Monday, 21 January 2019
GEORGE PELECANOS - THE MAN WHO CAME UPTOWN (2018)
In best-selling and Emmy-nominated writer George Pelecanos' "Taut and suspenseful" new novel, an ex-offender must choose between the man who got him out and the woman who showed him another path. (Booklist, starred review)
Michael Hudson spends the long days in prison devouring books given to him by the prison's librarian, a young woman named Anna who develops a soft spot for her best student. Anna keeps passing Michael books until one day he disappears, suddenly released after a private detective manipulated a witness in Michael's trial.
Outside, Michael encounters a Washington, DC, that has changed a lot during his time locked up. Once-shady storefronts are now trendy beer gardens and flower shops. But what hasn't changed is the hard choice between the temptation of crime and doing what's right. Trying to balance his new job, his love of reading, and the debt he owes to the man who got him released, Michael struggles to figure out his place in this new world before he loses control.
Smart and fast-paced, The Man Who Came Uptown brings Washington, DC, to life in a high-stakes story of tough choices.
The Man Who Came Uptown is the 21st book from George Pelecanos and according to my Goodreads stats the 18th that I have enjoyed, and my first since March, 2012.
From what I recall from a lot of his earlier books, the latest lacks the complexities of some of his earlier work. There's not as much criss-crossing of characters and varying timelines, which previously had me marvelling at his story telling prowess. That said this was a quick read and I enjoyed it.
Our main man is Michael Hudson and we are concerned with his efforts to go straight after a surprising release from prison. The release has been engineered by a PI, Phil Ornazian after some witness tampering. The release comes at a price. Michael will be the wheelman for Ornazian and his ex-cop partner when they carry out their next shakedown of a Washington pimp, though Hudson doesn't know this. Drive or maybe the witness suddenly remembers Michael's part in a robbery. Hobson's choice pretty much.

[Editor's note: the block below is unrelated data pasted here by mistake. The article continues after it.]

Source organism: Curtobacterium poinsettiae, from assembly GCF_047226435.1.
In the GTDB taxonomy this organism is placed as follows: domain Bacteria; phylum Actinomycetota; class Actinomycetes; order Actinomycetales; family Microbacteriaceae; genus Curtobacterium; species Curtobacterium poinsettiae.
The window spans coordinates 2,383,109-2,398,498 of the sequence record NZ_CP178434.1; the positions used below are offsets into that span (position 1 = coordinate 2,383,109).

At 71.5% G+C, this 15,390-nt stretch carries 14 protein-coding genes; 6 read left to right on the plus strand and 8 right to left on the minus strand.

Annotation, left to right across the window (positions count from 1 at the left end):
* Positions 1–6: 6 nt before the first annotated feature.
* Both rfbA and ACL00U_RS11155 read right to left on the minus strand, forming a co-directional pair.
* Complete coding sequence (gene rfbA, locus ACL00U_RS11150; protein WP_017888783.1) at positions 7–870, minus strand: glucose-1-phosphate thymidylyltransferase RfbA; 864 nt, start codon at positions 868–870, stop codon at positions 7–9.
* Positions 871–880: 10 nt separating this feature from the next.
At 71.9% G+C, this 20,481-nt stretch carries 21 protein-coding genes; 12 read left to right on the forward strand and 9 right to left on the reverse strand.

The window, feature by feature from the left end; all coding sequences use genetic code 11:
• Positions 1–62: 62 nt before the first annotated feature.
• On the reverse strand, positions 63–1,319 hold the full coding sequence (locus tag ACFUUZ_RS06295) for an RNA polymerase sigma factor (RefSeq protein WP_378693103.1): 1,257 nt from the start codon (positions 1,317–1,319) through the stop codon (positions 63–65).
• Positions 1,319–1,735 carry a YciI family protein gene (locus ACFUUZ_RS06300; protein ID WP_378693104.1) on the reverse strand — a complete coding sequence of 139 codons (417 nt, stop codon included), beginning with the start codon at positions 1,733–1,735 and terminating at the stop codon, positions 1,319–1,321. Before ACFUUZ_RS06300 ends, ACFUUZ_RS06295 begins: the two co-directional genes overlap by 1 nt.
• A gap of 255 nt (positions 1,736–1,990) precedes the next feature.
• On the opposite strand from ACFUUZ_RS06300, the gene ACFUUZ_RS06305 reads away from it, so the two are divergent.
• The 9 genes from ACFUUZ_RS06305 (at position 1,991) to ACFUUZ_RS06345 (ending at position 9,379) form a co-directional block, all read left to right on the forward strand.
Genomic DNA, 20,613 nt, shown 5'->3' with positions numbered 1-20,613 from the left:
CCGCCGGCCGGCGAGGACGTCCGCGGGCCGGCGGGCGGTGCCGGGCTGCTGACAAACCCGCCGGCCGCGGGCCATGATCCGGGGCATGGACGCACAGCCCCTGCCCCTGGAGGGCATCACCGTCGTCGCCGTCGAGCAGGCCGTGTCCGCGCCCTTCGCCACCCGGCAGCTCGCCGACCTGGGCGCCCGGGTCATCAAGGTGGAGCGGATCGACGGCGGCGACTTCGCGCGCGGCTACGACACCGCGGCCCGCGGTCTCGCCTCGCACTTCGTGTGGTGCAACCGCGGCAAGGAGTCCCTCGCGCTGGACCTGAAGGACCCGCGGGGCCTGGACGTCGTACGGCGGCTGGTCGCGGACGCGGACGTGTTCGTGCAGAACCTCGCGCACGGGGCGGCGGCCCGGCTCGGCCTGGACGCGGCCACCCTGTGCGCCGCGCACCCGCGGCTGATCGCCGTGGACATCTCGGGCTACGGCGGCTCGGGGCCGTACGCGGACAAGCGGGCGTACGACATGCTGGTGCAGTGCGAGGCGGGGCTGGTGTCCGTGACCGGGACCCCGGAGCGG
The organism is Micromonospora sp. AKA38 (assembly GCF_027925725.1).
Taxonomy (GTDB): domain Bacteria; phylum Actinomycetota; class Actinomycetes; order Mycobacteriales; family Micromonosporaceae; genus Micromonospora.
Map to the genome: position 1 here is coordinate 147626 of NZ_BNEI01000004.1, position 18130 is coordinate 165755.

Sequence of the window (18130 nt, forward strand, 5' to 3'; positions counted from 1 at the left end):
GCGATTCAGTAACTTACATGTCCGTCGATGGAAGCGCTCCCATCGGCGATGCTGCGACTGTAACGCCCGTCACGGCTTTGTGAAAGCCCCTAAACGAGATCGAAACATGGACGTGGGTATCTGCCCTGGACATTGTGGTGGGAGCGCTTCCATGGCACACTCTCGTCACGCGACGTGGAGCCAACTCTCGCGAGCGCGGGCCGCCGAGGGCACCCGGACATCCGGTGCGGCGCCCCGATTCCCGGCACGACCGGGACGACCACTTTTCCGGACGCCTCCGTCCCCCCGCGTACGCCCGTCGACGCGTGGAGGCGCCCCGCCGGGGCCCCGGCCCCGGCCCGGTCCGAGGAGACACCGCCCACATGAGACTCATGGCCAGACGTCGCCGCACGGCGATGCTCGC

In his life outside prison, Michael is endeavouring to reform and go straight. He has a steady job as a dishwasher and the respect of his boss and his peers. He's reliable and already making plans for his next step. He has a determination not to let his mother and siblings down again and continues to enjoy his reading. Reading being his new found passion, a discovery made in prison and all thanks to the librarian, Anna. That they cross paths in DC is inevitable and with a flicker of attraction between the pair an added complication neither of them need given her married status. Ornazian knocking on his door is an obstacle to his plans.
Anna enjoys her job, connecting with the prisoners in a positive fashion through the book club she has instigated. She's relatively content with her lot in life, but not totally on the same page aspirationally as her husband. There's an emotional connection with Michael through their shared love of books, and an attraction acknowledged by both but not acted upon.
Pelecanos also uses this story thread to provide a hat-tip at various authors and books and also to emphasise the power and benefits of reading. Elmore Leonard, John D. MacDonald, Don Carpenter and Willy Vlautin are among the familiar names dropped. There's a certain irony in the pimping of Capernter's Hard Rain Falling, as my shelved copy includes an introduction by none other than Pelecanos himself. Willy Vlautin's Northline is the other book given the hard sell.
After impressing with his driving skills on the first job, unsurprisingly Michael is press-ganged into another by Ornazian. During the course of the book we spend some time with Ornazian and get to know him and see his love for his family, and like he does, we wonder where he took a wrong turn and crossed the line into his dangerous sideline. He feels guilt at forcing Michael to participate in criminality, but not enough to desist from using him.
Great setting, interesting characters, lots of action and a fair bit of violence as our strong arm robberies go down. I enjoyed the tension which Pelecanos created throughout and was keen to discover whether Hudson escaped with his freedom intact.
4 from 5
I'm looking forward to enjoying the other three remaining books in his canon that I haven't got to yet - The Martini Shot, The Double and What it Was.
Read in January, 2019
Published - 2018
Page count - 202
Source - Net Galley courtesy of publisher Mulholland Books
Format - ePub file read on laptop